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Impact 0506: Building a better community: Food and the environment

Tan Shi En · 31 March 2022
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Youth Action Challenge (YAC) is a platform for youth to provide solutions that tackle the issues we are concerned about. Since October 2021, over 80 teams and more than 310 youths have undertaken the YAC Season 3 journey.

Tan Shi En, 25, is a Year-2 undergraduate in NUS studying Business Administration, specialising in Innovation & Entrepreneurship. 

When he was in Temasek Polytechnic, he was in a CCA called TP Enactus, and he also started a project there that collaborated with the Health Promotion Board (HPB) to organise talks and workshops to raise awareness of the importance of having balanced meals for youth. 

Now in NUS and part of the EzCompostr team, he wants to build an application with a centralised marketplace and education features for composting, gardening and other sustainability practices to grow a passionate community that repurposes household food waste and builds a better environment for tomorrow, together. 

Besides EzCompostr, Shi En is also developing another start-up project called “Our Food Chapter” (OFC) that aims to help Hawkers and other F&B SMEs to better survive in the competitive market, which then preserves hawker culture and Singaporean cuisine through the simplifying and automating the process of social media marketing management. OFC’s vision is to bring local food to the global stage.

What was your role within your YAC project?

I am the Project Director and Founder of EzCompostr.

What motivated you to join YAC?

Firstly, to be motivated and stay motivated by other young enthusiasts who also want to make or create an impact in Singapore.

Secondly, the access to potential funding support would allow our project to develop further and create more impact in repurposing household food waste. 

Thirdly, to access the National Youth Council or YAC network. 

Lastly, for the mentorship support to help to keep us on the right track.

Can you share with us your experience with your YAC project?

I started this project after winning first runner up for Hult Prize NUS in November 2020, with the theme of “Food for Good: Transforming food into a vehicle for change”. I decided to carry on with the project and brought it to the Hangar Community by NUS Enterprise and Hult Prize Portsmouth Impact Summit Competition. After a year of promoting and pivoting the idea, we finally pitched it during YAC and secured some funds to support our journey.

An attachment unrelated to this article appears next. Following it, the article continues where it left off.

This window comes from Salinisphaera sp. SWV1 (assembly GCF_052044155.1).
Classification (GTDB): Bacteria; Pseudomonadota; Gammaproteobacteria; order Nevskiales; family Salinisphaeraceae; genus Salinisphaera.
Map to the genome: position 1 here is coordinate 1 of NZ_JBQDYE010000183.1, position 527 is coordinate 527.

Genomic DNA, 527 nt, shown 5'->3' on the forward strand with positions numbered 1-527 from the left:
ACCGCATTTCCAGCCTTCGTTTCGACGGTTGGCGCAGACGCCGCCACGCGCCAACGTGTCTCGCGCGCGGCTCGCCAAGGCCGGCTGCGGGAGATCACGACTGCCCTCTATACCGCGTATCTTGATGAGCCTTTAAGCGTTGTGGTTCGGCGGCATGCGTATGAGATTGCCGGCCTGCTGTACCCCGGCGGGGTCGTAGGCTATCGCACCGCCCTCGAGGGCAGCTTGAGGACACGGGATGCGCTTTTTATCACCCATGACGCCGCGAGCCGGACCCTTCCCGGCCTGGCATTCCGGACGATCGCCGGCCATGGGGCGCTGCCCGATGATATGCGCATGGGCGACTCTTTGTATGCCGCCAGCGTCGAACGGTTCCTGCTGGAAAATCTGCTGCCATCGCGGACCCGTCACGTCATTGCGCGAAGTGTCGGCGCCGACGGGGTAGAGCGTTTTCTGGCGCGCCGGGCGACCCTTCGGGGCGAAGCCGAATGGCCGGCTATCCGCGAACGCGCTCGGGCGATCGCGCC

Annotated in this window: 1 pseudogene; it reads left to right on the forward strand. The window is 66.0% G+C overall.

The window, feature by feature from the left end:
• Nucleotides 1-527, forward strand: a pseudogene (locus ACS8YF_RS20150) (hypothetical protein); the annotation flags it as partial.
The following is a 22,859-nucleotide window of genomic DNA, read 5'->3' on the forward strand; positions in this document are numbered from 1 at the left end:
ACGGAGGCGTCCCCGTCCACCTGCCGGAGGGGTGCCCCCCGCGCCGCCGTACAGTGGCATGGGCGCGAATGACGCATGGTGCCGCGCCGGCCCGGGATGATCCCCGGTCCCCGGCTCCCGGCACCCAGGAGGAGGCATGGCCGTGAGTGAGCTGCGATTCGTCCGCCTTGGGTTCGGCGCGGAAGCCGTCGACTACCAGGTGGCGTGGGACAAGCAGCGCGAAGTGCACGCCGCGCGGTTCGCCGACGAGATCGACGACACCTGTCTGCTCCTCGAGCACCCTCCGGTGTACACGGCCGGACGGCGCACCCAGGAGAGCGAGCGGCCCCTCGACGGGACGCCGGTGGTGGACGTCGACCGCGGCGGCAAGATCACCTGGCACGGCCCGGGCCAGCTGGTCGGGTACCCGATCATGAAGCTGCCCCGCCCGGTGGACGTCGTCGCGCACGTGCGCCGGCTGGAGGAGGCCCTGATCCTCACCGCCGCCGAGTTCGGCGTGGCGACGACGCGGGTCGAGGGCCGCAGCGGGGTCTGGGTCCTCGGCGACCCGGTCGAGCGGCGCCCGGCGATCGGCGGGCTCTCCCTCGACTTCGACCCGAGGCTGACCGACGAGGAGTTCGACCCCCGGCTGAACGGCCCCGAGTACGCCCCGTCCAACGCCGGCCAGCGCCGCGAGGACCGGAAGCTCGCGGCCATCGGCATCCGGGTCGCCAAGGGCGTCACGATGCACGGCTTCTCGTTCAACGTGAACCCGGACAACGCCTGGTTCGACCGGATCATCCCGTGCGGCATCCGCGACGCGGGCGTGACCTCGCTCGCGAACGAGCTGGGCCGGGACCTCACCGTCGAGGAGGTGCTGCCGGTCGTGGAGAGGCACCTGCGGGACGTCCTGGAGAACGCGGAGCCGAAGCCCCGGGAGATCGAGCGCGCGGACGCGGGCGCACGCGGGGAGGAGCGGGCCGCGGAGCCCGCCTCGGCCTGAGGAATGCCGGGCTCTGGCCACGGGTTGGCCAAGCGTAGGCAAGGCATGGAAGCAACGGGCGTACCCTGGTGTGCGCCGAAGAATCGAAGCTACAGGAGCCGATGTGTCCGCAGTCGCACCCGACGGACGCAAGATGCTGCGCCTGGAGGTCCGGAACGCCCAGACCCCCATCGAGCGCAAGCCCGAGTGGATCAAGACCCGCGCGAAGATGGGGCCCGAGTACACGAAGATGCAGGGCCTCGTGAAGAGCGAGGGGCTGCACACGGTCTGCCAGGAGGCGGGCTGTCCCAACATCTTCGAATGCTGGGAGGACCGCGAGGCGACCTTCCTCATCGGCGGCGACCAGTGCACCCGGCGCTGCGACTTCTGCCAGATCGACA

To me, it has been quite satisfying and motivating to finally see this project progressing, after being stagnant for a few months because of a lack of resources. We recently organised a webinar, “Compost For a Better Tomorrow”, in collaboration with Ecosami Sg and Trueroots Sg, local companies in Singapore who are providing composting services.

What are some challenges you faced while working on your YAC project?

The lack of resources for both talents and funds was a challenge. I was developing EzCompostr alone from November 2020 to September 2021. It was rather stressful and I was quite unmotivated when doing this alone. Without funds, I was unable to develop anything progressive for EzCompostr. So, I had no choice but to leave it stagnant until I managed to find co-founders from NUS SIC. However, we were still unable to develop anything impactful without funds, which caused us to be quite unmotivated at one point of time.

Could you share more on how your project has a positive impact?

Just one or a few companies, projects or people would never be enough to solve the problem of food wastage. Instead of having many social entrepreneurs, government agencies or even non-profit organisations who are solving or even competing to solve a very similar issue of food waste in Singapore, we want to develop a centralised platform that can complement all the initiatives in sustainability, especially in tackling food wastage. We hope to gather all the resources to better solve the problem and create a passionate community to work together to create a better environment tomorrow. 

As we are developing an application, this gives us the potential to scale to other countries, and utilise the resources from other countries to better solve the increasing food wastage problem in Singapore too.

Were there any key takeaways or learning points from your time with YAC?

I particularly find the pitching workshop and one-to-one pitching consultation most memorable and helpful in YAC. As I have a business school background, most of the other workshops conducted were rather repetitive to me. Furthermore, I felt that pitching our idea correctly and with impact was one of the most difficult challenges, especially since we were seeking investments or funds. The help we got for pitching better was really much appreciated. We are very grateful for the experience and help received from YAC and our mentors.

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